As the Senate impeachment trial began Tuesday, President Donald Trump's legal team dismissed the effort as a "brazenly political act" urging senators to "swiftly reject" the charges.
The President is in Europe, arriving at the World Economic Forum in Geneva, Switzerland as his impeachment trial got underway. "We are bringing back tremendous business in the United States and they're all here to see," Trump said. "I'll be making a speech and then we'll be leaving shortly. But I think it's very important. The other is just a hoax. It is a witch hunt that's been going on for years and it's frankly, it's disgraceful."
Trump's legal team outlined his defense strategy in a brief, arguing the President did "absolutely nothing wrong" calling it a "rigged process."
They added that Trump is the victim of a partisan plot "to corrupt the extraordinary power of impeachment for use as a political tool to overturn the result of the 2016 election and to interfere in the 2020 election."
Are the Charges Sufficient for Impeachment?
"It needs to be criminal behavior, criminal in nature," said Alan Dershowitz, a member of the President's legal team. "The articles of impeachment are two non-criminal actions, namely obstruction of Congress and abuse of power."
The brief adds "the framers adopted a standard that requires a violation of established law to state an impeachable offense. By contrast, in their articles of impeachment, House Democrats have not even attempted to identify any law that was violated."
But some legal scholars state the President doesn't have to break the law to commit an impeachable offense.
Democrats say "the facts are indisputable and the evidence is overwhelming" that Trump pressured Ukraine to investigate a political rival.
"If the President is so confident in his case if Leader McConnell is so confident the President did nothing wrong, why don't they want the case to be presented in broad daylight?" Senate Minority Leader Chuck Schumer (D-NY) asked.
"We believe that once you hear those initial presentations the only conclusion will be that the President has done nothing wrong," White House Counsel Pat Cipollone told the senators.
Cipollone will represent Trump along with his personal attorney Jay Sekulow.
Sekulow Turns the Tables on Schiff
Tuesday afternoon, Sekulow turned the tables on House impeachment manager Rep. Adam Schiff (D-CA) by quoting his own words against him.
Schiff was arguing against executive privilege, claiming the president had obstructed the Democrats’ impeachment inquiry by telling his senior aides not to comply with congressional subpoenas that directed them to testify in front of the House committees.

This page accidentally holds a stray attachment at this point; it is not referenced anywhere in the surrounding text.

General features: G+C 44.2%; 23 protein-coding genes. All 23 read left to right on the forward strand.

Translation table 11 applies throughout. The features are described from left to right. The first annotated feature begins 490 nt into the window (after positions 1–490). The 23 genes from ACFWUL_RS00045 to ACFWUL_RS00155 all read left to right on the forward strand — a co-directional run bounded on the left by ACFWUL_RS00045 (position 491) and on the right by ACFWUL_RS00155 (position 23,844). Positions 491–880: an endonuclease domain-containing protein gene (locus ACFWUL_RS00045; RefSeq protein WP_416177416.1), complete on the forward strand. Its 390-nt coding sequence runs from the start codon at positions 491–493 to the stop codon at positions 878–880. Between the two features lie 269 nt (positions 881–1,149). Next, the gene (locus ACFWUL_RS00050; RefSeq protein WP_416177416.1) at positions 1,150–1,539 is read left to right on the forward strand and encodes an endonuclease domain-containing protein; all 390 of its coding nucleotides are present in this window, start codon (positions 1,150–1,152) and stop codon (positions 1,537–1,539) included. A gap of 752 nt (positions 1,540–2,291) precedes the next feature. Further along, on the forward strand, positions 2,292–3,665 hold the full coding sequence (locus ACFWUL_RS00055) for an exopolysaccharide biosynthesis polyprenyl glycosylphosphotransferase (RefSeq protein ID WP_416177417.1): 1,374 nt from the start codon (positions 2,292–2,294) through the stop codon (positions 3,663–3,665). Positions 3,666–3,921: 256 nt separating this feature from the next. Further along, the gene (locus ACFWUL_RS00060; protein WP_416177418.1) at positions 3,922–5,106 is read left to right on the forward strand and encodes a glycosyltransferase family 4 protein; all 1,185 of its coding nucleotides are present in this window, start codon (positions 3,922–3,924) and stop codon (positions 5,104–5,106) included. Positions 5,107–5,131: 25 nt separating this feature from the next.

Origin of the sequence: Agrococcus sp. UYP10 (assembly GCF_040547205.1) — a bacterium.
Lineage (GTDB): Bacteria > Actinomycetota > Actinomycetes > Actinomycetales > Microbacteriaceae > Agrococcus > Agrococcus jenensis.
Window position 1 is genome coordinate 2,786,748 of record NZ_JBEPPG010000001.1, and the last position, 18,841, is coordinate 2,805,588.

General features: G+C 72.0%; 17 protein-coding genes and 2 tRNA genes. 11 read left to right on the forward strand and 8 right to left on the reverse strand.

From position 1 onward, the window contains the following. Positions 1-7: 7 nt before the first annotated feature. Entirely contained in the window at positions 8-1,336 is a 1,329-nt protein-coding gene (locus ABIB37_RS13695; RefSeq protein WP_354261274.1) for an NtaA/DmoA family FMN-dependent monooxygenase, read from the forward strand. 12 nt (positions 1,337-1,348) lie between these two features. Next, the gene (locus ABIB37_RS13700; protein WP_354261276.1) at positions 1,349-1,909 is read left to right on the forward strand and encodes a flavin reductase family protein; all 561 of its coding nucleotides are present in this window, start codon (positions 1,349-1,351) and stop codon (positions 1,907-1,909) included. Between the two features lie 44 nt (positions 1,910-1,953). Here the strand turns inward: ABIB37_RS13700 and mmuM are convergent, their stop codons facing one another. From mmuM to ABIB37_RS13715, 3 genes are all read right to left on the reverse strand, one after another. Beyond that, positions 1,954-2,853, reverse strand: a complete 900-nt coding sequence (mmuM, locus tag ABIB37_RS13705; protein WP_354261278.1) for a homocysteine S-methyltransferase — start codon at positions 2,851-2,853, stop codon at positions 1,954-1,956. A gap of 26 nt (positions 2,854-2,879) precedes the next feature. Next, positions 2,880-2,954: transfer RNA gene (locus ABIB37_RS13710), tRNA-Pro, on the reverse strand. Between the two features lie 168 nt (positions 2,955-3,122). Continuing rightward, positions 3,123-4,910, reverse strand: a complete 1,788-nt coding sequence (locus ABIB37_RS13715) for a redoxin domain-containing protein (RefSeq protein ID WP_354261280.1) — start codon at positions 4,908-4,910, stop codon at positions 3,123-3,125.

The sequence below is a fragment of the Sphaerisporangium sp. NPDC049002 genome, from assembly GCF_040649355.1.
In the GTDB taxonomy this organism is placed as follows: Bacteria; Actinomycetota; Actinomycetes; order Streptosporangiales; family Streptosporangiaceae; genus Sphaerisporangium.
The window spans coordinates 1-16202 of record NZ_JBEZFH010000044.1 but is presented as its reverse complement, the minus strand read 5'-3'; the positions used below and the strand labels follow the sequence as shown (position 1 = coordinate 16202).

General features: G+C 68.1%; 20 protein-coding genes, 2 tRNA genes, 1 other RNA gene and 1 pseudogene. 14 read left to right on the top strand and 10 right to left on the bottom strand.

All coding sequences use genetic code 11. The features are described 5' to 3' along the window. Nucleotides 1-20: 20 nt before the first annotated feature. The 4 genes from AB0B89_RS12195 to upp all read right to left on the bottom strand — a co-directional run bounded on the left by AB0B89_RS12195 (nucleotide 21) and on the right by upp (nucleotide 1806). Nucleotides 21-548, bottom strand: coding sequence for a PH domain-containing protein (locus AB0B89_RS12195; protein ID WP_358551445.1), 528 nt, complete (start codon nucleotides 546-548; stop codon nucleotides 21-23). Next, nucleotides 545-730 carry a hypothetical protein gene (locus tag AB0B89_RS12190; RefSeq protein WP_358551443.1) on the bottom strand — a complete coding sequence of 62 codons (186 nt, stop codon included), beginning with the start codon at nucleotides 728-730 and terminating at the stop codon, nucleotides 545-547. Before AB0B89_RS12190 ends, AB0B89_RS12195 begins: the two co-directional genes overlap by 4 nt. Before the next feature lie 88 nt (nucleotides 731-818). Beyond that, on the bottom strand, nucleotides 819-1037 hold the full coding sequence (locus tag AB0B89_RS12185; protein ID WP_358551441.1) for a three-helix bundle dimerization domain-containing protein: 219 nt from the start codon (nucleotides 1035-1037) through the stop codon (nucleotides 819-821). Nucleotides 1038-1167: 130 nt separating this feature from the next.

Sekulow reminded Schiff of the words he once used when the Republican-led House held President Obama’s Attorney General Eric Holder in contempt for refusing to release documents relating to Operation Fast and Furious.
Sekulow said, "Mr. Manager Schiff wrote at the time, 'The White House assertion of privilege is backed by decades of precedent that has recognized the need for the President and his senior advisers to receive candid advice and information from their top aides.'"
"Indeed that's correct," Sekulow said, "Not because Mr. Schiff said it, because the Constitution requires it."
Meanwhile, House Democrats were calling Cipollone a "material fact witness" who should be disqualified from defending the commander-in-chief.
The White House responded calling Democrats an "utter joke" saying this move to remove one of Trump's lawyers is a "political stunt."
A Prayer from Chaplain Barry Black
With partisanship on full display, even before the afternoon trial session began, Senate Chaplain Barry Black took a moment in his opening prayer to remind all those present and watching on television on whom we can all rely.
"We declare that You alone are our hope," Black prayed.
A Rebuke from Chief Justice John Roberts
As the arguments went late into the night, a clash over witnesses brought a rebuke from Chief Justice John Roberts.
Rep. Jerrold Nadler said, "President Trump does not want you to hear from Ambassador Bolton. It has nothing to do with executive privilege or this other nonsense."
Cipollone replied, "The only one who should be embarrassed Mr. Nadler is YOU."
Roberts stepped in, "I think it's important for me to admonish the counsel for both... I do think those addressing the Senate should remember where they are."